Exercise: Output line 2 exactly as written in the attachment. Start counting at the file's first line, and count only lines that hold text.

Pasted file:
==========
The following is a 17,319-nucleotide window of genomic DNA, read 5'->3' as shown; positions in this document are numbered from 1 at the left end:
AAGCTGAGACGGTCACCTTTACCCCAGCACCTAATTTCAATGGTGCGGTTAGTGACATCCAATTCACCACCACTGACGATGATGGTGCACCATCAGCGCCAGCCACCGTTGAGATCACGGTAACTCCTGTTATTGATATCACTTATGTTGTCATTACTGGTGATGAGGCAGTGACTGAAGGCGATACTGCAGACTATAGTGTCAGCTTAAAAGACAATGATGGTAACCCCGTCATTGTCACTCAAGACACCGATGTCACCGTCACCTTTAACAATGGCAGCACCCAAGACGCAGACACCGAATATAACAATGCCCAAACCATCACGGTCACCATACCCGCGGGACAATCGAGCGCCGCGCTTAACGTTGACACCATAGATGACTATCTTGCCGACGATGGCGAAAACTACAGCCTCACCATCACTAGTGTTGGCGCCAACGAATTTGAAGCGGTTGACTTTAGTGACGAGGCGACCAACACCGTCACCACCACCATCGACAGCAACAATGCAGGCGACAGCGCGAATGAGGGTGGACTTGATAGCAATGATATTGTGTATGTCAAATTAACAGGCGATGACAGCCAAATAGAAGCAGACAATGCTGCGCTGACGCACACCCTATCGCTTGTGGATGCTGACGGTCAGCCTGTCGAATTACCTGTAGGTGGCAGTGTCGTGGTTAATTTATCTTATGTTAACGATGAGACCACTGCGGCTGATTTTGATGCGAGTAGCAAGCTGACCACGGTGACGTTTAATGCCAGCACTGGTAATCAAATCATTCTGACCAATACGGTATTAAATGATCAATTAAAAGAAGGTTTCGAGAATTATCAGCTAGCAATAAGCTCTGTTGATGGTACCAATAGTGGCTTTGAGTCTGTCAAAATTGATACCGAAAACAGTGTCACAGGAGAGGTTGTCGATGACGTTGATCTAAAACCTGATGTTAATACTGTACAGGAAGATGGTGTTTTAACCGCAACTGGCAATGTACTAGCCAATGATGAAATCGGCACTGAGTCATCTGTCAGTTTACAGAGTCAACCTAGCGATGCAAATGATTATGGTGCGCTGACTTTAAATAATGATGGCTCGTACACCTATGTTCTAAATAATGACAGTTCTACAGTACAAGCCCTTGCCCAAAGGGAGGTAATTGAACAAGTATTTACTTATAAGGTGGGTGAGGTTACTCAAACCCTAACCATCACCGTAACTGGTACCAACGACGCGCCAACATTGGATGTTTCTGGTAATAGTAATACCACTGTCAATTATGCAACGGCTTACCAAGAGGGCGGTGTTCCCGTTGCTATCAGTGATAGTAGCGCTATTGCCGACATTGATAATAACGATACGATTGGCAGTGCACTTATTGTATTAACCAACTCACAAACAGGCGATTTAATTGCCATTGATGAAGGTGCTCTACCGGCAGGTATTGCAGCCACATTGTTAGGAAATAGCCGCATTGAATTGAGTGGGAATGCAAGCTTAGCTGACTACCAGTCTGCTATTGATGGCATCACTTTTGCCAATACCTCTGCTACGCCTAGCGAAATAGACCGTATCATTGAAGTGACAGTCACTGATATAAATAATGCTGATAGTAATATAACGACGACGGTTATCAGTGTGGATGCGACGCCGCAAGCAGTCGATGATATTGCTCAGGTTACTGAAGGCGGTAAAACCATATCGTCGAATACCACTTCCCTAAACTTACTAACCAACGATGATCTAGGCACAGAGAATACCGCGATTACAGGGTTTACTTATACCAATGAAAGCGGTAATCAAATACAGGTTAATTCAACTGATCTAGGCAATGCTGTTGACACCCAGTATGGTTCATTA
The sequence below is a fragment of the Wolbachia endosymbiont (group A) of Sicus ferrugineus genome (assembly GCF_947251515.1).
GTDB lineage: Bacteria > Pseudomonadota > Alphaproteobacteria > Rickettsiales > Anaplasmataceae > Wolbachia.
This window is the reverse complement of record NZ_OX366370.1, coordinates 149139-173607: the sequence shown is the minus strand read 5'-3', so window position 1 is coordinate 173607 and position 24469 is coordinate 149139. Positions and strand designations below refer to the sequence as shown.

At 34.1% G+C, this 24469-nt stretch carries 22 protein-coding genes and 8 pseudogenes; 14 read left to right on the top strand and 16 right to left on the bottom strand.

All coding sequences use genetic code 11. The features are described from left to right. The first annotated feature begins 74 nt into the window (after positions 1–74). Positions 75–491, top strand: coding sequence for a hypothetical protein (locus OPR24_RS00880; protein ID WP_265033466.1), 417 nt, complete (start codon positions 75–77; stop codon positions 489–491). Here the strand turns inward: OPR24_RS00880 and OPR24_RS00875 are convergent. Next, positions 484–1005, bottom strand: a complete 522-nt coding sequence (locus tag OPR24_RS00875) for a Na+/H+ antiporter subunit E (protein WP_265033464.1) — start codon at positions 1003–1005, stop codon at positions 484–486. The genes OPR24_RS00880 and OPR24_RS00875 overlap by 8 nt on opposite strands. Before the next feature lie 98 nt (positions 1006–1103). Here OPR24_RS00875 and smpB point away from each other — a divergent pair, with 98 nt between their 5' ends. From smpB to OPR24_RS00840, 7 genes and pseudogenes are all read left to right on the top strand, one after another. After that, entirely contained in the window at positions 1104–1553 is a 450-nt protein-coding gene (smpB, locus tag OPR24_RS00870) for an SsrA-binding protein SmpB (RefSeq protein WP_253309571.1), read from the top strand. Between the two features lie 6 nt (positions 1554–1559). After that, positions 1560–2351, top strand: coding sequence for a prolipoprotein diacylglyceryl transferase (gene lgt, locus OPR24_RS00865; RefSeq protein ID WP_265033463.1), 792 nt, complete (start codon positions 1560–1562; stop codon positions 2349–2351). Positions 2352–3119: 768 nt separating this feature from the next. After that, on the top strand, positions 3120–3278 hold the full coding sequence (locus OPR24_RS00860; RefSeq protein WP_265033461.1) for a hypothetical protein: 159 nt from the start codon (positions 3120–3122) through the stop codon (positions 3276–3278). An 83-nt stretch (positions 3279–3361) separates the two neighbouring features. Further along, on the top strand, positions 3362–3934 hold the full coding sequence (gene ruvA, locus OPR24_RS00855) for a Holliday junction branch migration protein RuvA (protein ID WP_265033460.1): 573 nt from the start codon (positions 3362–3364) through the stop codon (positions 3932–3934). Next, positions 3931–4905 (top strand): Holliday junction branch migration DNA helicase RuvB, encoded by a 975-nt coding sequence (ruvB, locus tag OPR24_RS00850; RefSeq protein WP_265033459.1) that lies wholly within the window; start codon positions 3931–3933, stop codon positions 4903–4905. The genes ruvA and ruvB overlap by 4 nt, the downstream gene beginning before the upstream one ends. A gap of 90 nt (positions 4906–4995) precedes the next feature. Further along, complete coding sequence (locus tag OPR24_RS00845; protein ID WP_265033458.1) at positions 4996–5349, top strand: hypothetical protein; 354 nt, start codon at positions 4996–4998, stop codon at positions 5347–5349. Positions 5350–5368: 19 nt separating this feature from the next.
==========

AAGCTGAGACGGTCACCTTTACCCCAGCACCTAATTTCAATGGTGCGGTTAGTGACATCCAATTCACCACCACTGACGATGATGGTGCACCATCAGCGCCAGCCACCGTTGAGATCACGGTAACTCCTGTTATTGATATCACTTATGTTGTCATTACTGGTGATGAGGCAGTGACTGAAGGCGATACTGCAGACTATAGTGTCAGCTTAAAAGACAATGATGGTAACCCCGTCATTGTCACTCAAGACACCGATGTCACCGTCACCTTTAACAATGGCAGCACCCAAGACGCAGACACCGAATATAACAATGCCCAAACCATCACGGTCACCATACCCGCGGGACAATCGAGCGCCGCGCTTAACGTTGACACCATAGATGACTATCTTGCCGACGATGGCGAAAACTACAGCCTCACCATCACTAGTGTTGGCGCCAACGAATTTGAAGCGGTTGACTTTAGTGACGAGGCGACCAACACCGTCACCACCACCATCGACAGCAACAATGCAGGCGACAGCGCGAATGAGGGTGGACTTGATAGCAATGATATTGTGTATGTCAAATTAACAGGCGATGACAGCCAAATAGAAGCAGACAATGCTGCGCTGACGCACACCCTATCGCTTGTGGATGCTGACGGTCAGCCTGTCGAATTACCTGTAGGTGGCAGTGTCGTGGTTAATTTATCTTATGTTAACGATGAGACCACTGCGGCTGATTTTGATGCGAGTAGCAAGCTGACCACGGTGACGTTTAATGCCAGCACTGGTAATCAAATCATTCTGACCAATACGGTATTAAATGATCAATTAAAAGAAGGTTTCGAGAATTATCAGCTAGCAATAAGCTCTGTTGATGGTACCAATAGTGGCTTTGAGTCTGTCAAAATTGATACCGAAAACAGTGTCACAGGAGAGGTTGTCGATGACGTTGATCTAAAACCTGATGTTAATACTGTACAGGAAGATGGTGTTTTAACCGCAACTGGCAATGTACTAGCCAATGATGAAATCGGCACTGAGTCATCTGTCAGTTTACAGAGTCAACCTAGCGATGCAAATGATTATGGTGCGCTGACTTTAAATAATGATGGCTCGTACACCTATGTTCTAAATAATGACAGTTCTACAGTACAAGCCCTTGCCCAAAGGGAGGTAATTGAACAAGTATTTACTTATAAGGTGGGTGAGGTTACTCAAACCCTAACCATCACCGTAACTGGTACCAACGACGCGCCAACATTGGATGTTTCTGGTAATAGTAATACCACTGTCAATTATGCAACGGCTTACCAAGAGGGCGGTGTTCCCGTTGCTATCAGTGATAGTAGCGCTATTGCCGACATTGATAATAACGATACGATTGGCAGTGCACTTATTGTATTAACCAACTCACAAACAGGCGATTTAATTGCCATTGATGAAGGTGCTCTACCGGCAGGTATTGCAGCCACATTGTTAGGAAATAGCCGCATTGAATTGAGTGGGAATGCAAGCTTAGCTGACTACCAGTCTGCTATTGATGGCATCACTTTTGCCAATACCTCTGCTACGCCTAGCGAAATAGACCGTATCATTGAAGTGACAGTCACTGATATAAATAATGCTGATAGTAATATAACGACGACGGTTATCAGTGTGGATGCGACGCCGCAAGCAGTCGATGATATTGCTCAGGTTACTGAAGGCGGTAAAACCATATCGTCGAATACCACTTCCCTAAACTTACTAACCAACGATGATCTAGGCACAGAGAATACCGCGATTACAGGGTTTACTTATACCAATGAAAGCGGTAATCAAATACAGGTTAATTCAACTGATCTAGGCAATGCTGTTGACACCCAGTATGGTTCATTA